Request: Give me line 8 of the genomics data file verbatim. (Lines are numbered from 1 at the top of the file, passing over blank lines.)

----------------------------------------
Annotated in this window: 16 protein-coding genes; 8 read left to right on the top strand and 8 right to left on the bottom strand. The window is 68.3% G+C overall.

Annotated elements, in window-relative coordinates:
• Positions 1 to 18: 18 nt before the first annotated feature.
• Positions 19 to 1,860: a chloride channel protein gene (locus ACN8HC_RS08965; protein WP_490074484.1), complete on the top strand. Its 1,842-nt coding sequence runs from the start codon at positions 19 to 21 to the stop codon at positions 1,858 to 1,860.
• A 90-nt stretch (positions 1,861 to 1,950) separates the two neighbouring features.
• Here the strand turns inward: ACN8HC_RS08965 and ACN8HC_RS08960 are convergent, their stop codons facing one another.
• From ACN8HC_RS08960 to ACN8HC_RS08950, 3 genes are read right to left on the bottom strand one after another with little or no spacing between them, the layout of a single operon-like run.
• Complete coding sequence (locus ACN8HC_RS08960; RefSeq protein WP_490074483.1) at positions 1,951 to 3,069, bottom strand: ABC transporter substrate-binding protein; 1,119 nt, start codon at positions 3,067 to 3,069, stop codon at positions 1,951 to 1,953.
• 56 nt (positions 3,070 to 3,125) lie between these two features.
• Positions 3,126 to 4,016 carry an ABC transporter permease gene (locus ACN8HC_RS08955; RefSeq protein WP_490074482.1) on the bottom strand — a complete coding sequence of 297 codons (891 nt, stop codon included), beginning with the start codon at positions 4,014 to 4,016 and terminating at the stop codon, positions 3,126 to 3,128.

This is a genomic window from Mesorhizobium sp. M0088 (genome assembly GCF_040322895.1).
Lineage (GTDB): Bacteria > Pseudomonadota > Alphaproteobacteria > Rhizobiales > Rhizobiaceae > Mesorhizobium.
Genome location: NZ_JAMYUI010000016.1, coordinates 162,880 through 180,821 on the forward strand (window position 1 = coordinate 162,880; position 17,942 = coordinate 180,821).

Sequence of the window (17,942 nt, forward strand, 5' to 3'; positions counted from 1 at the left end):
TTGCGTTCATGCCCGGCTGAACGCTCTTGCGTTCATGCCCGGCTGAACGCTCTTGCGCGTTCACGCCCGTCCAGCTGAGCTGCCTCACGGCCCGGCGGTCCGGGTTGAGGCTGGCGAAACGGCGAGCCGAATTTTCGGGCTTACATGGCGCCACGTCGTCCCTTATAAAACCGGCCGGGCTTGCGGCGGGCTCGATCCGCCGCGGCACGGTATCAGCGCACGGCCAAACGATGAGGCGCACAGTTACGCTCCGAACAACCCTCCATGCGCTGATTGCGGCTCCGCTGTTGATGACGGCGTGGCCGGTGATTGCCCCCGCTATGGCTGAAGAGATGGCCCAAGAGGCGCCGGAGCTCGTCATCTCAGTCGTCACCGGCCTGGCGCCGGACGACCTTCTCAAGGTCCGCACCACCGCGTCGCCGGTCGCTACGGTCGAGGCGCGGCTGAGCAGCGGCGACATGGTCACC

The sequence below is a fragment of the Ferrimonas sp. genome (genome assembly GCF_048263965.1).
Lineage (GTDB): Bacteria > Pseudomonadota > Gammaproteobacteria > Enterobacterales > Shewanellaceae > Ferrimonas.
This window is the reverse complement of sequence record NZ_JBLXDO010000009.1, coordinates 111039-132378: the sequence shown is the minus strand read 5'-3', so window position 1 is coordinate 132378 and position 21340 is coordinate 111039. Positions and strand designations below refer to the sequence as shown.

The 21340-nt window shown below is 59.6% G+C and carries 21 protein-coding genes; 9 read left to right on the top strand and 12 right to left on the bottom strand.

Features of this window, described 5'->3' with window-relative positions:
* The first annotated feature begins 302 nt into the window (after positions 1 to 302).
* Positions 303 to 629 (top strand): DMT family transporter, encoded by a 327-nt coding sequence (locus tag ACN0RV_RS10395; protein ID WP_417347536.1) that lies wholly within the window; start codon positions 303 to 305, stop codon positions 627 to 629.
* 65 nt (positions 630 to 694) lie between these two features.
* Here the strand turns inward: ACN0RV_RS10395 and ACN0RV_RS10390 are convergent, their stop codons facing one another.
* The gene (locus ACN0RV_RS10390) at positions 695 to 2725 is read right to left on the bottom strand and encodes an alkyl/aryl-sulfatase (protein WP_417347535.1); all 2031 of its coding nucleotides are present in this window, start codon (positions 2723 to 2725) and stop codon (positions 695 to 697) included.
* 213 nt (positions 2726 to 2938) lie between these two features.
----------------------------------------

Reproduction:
• Complete coding sequence (locus ACN8HC_RS08960; RefSeq protein WP_490074483.1) at positions 1,951 to 3,069, bottom strand: ABC transporter substrate-binding protein; 1,119 nt, start codon at positions 3,067 to 3,069, stop codon at positions 1,951 to 1,953.